Recent and ongoing developments relating to the United Kingdom’s leaving the European Union could adversely affect us or our licenses.
The decision made in the United Kingdom referendum in June 2016 to leave the European Union (commonly known as “Brexit”) has led to volatility in global financial markets, and in particular in the markets of the United Kingdom and across Europe, and may also lead to weakening in political, regulatory, consumer, corporate and financial confidence in the United Kingdom and Europe. The United Kingdom and European Union announced in March 2018 an agreement in principle to transitional provisions under which European Union law would remain in force in the United Kingdom until the end of December 2020, but this remains subject to the successful conclusion of an agreement between the United Kingdom and the European Union. In the absence of such an agreement there would be no transitional provisions and the United Kingdom would exit the European Union at the end of the two year period on April 12, 2019, and the relationship between the United Kingdom and the European Union would be based on the World Trade Organization rules. The process for the United Kingdom to exit the European Union, and the longer term economic, legal, political, regulatory and social framework to be put in place between the United Kingdom and the European Union remain unclear and may lead to ongoing political and economic uncertainty and periods of exacerbated volatility in both the United Kingdom and in wider European markets for some time. The mid-to-long term uncertainty may have a negative effect on the performance of Iconix Europe, our London-based joint venture, as well as Iconix MENA LTD and Diamond Icon, LLC, our joint ventures which were established under the laws of the United Kingdom. In addition, we have license agreements in place with licensees across many of our brands in the United Kingdom, maintain a wholly-owned subsidiary established under the laws of the United Kingdom; and have employees, offices and showroom space in the United Kingdom related to our Umbro and Lee Cooper brands. The impact of Brexit on the foregoing aspects of our business are unknown at this time. Brexit could have the effect of disrupting the free movement of goods, services and people between the United Kingdom and the European Union and negatively impact our business and that of our licensees. The full effects of Brexit are uncertain and will depend on any agreements the United Kingdom may make to retain access to European Union markets. Brexit also could lead to uncertainty with respect to the United Kingdom legal and regulatory framework and the enforcement of our legal and intellectual property rights. Additionally, the decision made in the United Kingdom referendum may lead to a call for similar referenda in other European jurisdictions which may cause increased economic volatility and uncertainty in the European and global markets. This volatility and uncertainty may have an adverse effect on the economy generally and on the ability of us and our portfolio companies to execute our respective strategies and to receive attractive returns. Given these possibilities and others we may not anticipate, as well as the lack of comparable precedent, the full extent to which our business, licensees, results of operations and financial condition could be adversely affected by Brexit is uncertain.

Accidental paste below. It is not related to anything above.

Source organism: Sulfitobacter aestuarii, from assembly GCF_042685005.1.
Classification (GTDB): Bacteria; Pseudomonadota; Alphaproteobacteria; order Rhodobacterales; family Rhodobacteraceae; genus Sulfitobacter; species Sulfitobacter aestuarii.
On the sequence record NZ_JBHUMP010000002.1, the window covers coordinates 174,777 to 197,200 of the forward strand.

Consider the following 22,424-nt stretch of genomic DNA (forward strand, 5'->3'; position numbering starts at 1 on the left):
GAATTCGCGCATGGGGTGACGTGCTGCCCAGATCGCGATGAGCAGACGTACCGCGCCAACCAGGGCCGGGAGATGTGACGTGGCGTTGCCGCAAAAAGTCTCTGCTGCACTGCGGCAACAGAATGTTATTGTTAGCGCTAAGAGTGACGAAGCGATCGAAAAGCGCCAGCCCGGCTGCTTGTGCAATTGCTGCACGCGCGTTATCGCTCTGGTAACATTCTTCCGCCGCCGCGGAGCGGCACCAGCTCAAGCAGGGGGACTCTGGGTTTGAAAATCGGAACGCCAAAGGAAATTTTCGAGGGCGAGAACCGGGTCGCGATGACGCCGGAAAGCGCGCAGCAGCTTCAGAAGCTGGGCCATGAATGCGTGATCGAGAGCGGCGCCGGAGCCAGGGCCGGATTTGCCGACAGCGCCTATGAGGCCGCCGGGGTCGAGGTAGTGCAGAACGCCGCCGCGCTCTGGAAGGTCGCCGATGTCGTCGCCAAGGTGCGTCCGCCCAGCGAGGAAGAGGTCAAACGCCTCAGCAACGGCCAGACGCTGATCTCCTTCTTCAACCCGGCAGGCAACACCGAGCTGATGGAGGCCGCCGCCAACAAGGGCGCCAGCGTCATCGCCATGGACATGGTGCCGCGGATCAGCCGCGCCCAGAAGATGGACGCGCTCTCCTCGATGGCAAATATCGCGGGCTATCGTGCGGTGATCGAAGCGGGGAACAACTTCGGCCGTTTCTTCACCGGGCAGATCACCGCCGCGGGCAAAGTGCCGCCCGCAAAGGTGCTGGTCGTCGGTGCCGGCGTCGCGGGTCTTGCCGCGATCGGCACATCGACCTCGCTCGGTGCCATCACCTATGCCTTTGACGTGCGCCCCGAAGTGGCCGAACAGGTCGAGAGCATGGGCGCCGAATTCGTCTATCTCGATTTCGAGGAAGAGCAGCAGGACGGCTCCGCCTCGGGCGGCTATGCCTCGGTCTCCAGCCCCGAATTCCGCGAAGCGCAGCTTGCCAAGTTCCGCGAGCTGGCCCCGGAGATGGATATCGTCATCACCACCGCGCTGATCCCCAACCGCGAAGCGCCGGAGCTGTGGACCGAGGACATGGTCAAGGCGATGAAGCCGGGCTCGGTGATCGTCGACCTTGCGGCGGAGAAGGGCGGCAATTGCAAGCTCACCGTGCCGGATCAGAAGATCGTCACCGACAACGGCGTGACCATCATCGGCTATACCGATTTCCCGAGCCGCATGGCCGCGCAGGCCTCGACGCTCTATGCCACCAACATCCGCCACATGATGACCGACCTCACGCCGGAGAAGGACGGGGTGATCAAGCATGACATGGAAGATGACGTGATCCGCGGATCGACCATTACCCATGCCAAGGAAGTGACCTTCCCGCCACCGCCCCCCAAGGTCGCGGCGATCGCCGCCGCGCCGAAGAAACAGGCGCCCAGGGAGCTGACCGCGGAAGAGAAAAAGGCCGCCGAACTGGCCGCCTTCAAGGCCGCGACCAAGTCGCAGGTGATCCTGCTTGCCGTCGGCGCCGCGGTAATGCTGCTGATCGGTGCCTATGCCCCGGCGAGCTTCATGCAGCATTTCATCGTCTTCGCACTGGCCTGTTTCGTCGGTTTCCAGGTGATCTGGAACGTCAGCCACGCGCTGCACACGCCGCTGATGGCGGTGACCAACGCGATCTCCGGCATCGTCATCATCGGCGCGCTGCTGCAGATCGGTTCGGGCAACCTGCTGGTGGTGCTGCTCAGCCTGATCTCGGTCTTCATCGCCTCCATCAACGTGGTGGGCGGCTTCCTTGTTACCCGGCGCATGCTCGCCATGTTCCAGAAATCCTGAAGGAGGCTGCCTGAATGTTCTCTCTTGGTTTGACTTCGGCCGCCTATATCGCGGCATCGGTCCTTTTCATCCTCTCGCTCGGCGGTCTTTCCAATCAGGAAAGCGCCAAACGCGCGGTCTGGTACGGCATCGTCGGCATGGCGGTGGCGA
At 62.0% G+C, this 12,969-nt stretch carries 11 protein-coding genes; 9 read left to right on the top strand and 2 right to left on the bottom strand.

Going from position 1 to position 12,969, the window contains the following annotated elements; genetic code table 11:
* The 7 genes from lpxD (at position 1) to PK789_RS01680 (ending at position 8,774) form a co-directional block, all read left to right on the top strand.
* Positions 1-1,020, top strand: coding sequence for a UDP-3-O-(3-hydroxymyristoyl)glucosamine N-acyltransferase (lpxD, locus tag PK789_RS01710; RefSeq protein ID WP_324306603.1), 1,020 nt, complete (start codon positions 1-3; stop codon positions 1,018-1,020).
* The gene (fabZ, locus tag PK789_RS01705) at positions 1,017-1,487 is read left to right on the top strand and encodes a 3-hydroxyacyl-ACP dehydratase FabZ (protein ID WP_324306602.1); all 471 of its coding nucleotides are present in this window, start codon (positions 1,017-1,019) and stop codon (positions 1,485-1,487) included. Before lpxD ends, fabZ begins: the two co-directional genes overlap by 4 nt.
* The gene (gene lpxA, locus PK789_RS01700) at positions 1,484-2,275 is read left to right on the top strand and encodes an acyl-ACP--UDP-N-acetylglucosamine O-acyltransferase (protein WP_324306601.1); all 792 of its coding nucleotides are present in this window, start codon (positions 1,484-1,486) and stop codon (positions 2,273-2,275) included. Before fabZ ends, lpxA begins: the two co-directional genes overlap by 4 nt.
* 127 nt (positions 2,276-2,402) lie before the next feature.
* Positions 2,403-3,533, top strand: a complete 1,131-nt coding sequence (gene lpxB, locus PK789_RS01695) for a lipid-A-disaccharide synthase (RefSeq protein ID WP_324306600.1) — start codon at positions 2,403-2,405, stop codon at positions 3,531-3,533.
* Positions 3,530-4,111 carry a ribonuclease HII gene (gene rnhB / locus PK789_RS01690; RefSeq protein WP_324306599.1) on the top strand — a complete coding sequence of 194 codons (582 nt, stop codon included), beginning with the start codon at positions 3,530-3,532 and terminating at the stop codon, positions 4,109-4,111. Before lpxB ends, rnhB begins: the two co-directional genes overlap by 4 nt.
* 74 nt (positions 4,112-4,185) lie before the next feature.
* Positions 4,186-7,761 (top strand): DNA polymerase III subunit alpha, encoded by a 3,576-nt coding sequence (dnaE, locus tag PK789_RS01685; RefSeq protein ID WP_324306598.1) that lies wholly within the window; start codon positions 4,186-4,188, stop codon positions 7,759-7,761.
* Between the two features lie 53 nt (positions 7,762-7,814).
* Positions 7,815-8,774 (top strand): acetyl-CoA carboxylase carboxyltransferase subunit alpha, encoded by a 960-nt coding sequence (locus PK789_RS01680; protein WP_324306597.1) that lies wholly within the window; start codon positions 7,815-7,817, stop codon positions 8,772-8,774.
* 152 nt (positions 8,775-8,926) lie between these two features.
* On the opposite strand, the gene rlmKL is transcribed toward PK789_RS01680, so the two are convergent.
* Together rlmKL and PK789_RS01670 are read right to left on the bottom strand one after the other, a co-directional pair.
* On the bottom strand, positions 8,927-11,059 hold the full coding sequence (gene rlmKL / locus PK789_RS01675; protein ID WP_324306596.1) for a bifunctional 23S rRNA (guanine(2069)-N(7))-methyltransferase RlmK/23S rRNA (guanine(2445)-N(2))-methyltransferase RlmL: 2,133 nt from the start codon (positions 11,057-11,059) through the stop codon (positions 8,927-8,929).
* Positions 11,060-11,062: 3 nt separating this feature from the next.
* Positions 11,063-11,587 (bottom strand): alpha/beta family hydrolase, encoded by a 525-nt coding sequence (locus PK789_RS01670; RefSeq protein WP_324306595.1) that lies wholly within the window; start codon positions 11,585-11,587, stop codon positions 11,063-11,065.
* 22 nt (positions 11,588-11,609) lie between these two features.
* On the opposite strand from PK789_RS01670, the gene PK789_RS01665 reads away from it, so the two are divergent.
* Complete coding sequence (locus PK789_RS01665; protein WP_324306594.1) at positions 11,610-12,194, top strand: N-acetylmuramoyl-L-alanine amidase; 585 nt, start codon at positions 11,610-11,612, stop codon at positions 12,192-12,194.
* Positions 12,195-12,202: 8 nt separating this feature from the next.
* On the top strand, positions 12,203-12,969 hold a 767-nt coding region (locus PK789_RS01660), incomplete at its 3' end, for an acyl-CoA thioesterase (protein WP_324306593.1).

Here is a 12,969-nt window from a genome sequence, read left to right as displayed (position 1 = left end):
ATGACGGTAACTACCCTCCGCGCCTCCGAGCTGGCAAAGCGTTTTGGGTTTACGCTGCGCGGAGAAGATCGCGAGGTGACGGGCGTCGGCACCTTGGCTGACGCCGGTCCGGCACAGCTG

Item 1B. Unresolved Staff Comments
Item 2. Properties
On November 9, 2007, we entered into a lease agreement covering approximately 30,550 square feet of office and showroom space at 1450 Broadway in New York, New York. The term of the lease runs through June 30, 2024 and provides for total aggregate annual base rental payments for such space of approximately $26.4 million (ranging from approximately $1.1 million for the first year following the rent commencement date to approximately $2.2 million, on an annualized basis, in the last year of the lease). We will also be required to pay our proportionate share of any increased taxes attributed to the premises. Such property is utilized by each of the Company’s reporting segments other than the international segment.
Item 3. Legal Proceedings
In May 2016, Supply Company, LLC, referred to as Supply, a former licensee of the Ed Hardy trademark, commenced action against the Company and its affiliate, Hardy Way, LLC, referred to as Hardy Way (the Company and Hardy Way are collectively referred to as the Iconix Defendants) seeking damages of $50 million, including punitive damages, attorneys’ fees and costs. Supply alleges that Hardy Way breached the parties’ license agreement by failing to reimburse Supply for markdown reimbursement requests that Supply received from a certain retailer. Supply also alleges that the Company is liable for fraud because it made purported misstatements about the Company’s financials and the viability of the Ed Hardy trademark in order to induce Supply to enter into the license agreement and to induce Supply to enter into a separate agreement with a certain retailer. The Iconix Defendants are vigorously defending against the claims, and have filed a motion to dismiss the complaint, which is awaiting court decision. At this time, the Company is unable to estimate the ultimate outcome of this matter.
On May 1, 2017, 3TAC, LLC, referred to as 3TAC, a former licensee of the Company, and West Loop South, LLC, referred to as West Loop (3TAC and West Loop collectively referred to as Plaintiffs), filed a second amended complaint against the Company, its affiliate, IP Holdings Unltd., LLC, referred to as IPHU, and the Company’s former CEO, Neil Cole (the Company, IPHU, and Cole are collectively referred to as the Iconix Parties), in the action captioned 3TAC, LLC and West Loop South, LLC v. Iconix Brand